Aretech, LLC, an advanced rehabilitation technology leader, announced the release of Version 3 of the ZeroG Gait and Balance System at the American Physical Therapy Association’s Combined Sections Meeting (APTA-CSM) in San Antonio, TX. The new ZeroG is the most sophisticated robotic body-weight support system in the world. The system has been redesigned with more features, more versatility, and even higher performance. With the WaveLink WiFi Guardian, ZeroG becomes the first and only completely wireless system in its class not dependent solely on Wi-Fi connectivity. “The new ZeroG truly encompasses over a decade of experience working hand in hand with physical therapists around the world to deliver the most advanced rehabilitation technology for treating gait and balance disorders,” said Joe Hidler, CEO of Aretech and inventor of the ZeroG Gait and Balance System. “Our commitment to patient safety is reflected in numerous new safety features, including the WaveLink communication protocol. This provides therapists an alternate method of controlling ZeroG independent of a Wi-Fi signal.” Dr. Hidler also believes the new features of ZeroG will help deliver a premium rehabilitation experience. “One of the new features we are most excited about is the new dynamic fall recovery with ActiveAssist, which intelligently adapts the dynamic body-weight support after a fall to aid those patients who may need assistance regaining control.” At APTA-CSM, therapists had the opportunity to try the new ZeroG. “Therapists really appreciated our new fall cushioning technology. This softens the impact for the patient when ZeroG catches a fall, making for a much more comfortable experience,” said Don Gronachan, Aretech’s Vice President of Sales and Marketing. The Most Sophisticated ZeroG Ever Originally launched in 2008, ZeroG gives therapists the opportunity to safely treat a broad range of patient populations with dynamic body-weight support in functional activities such as overground walking, sit-to-stand, getting off the floor and stairs. Building upon innovations pioneered by Aretech, ZeroG Version 3 represents the biggest redesign in years. The system now has the capacity to support up to a 450-pound patient. Because ZeroG may be used to raise a patient to standing, one therapist can train heavy patients without the risk of falling. The dynamic body-weight support of ZeroG is the fastest and most precise available, accurately tracking vertical movements at over 26 inches per second, which is twice as fast as similar systems on the market. This provides patients a stable environment with constant body-weight support even when getting to standing from a chair or the floor. Using ZeroG Kinetics, therapists can choose from various balance training programs using real-time biofeedback to treat their patients in anticipatory balance activities. And for those who have two ZeroG robotic trolleys on the same track, ZeroG has the new Stealth Detection feature, which acts as invisible bumpers to propel the second robot out of the way when not in use for a truly infinite track. “Aretech is proud to continue to advance the field of rehabilitation forward with innovative, first-to-market features which have never been seen before,” said Hidler. “We’ve been able to take our experience and create the most sophisticated rehabilitation system on the market that gives therapists and patients the best opportunity to improve outcomes.” About Aretech Aretech (http://www.aretechllc.com), headquartered in Ashburn, Virginia, is a world leader in developing advanced rehabilitation technologies for improving function and independence. The company has a strong commitment to quality, innovation, and developing technology based on evidence-based research.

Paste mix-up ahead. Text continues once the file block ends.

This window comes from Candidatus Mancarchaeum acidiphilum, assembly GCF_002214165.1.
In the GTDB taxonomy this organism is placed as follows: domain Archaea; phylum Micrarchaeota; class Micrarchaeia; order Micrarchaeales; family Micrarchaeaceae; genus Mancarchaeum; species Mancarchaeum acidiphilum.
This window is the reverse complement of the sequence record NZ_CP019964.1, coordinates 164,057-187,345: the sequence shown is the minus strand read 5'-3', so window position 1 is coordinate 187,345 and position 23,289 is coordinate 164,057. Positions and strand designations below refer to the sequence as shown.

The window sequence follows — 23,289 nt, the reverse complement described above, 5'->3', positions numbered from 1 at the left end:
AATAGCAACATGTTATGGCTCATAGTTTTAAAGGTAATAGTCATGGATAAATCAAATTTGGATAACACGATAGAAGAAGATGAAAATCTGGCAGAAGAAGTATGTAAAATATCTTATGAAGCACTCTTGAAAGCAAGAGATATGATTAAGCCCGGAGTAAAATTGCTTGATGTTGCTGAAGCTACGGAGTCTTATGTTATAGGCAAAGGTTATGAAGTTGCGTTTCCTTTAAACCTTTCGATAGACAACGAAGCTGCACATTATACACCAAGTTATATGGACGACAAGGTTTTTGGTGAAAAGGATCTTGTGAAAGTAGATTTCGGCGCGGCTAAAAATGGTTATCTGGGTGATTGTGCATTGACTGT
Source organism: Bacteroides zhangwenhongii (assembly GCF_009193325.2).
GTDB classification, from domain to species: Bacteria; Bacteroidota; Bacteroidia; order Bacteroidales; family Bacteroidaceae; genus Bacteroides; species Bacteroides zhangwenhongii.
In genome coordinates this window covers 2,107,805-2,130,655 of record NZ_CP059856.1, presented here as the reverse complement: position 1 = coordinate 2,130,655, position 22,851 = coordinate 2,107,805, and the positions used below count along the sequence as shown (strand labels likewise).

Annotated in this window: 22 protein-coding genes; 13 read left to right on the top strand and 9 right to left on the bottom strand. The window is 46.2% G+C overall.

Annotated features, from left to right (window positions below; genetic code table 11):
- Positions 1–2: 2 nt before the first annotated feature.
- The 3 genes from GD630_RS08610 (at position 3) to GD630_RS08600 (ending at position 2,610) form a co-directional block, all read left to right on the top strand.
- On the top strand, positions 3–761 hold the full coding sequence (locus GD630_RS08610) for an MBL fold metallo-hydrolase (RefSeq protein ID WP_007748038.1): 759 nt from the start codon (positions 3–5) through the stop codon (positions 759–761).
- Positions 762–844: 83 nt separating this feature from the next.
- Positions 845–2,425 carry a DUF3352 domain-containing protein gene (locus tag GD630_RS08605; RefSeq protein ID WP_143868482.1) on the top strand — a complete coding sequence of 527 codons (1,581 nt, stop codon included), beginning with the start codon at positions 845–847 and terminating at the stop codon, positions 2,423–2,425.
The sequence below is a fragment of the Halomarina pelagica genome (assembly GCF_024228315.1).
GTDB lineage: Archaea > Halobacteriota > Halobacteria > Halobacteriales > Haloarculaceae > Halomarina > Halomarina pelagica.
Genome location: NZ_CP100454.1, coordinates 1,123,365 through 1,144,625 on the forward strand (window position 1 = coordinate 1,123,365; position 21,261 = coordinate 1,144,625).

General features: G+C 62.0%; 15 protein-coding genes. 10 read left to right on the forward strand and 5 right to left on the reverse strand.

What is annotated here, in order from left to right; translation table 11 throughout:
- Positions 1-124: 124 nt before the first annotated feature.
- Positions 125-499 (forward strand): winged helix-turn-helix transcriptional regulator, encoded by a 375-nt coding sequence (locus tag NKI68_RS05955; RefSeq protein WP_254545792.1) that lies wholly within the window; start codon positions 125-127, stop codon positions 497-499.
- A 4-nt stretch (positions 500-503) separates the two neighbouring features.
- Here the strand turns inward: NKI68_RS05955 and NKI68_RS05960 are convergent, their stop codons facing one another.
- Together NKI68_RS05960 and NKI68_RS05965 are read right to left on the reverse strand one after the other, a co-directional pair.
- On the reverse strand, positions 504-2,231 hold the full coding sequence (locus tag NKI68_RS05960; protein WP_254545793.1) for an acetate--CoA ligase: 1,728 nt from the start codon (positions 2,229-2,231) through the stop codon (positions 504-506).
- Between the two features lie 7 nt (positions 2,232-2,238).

News Article | February 21, 2017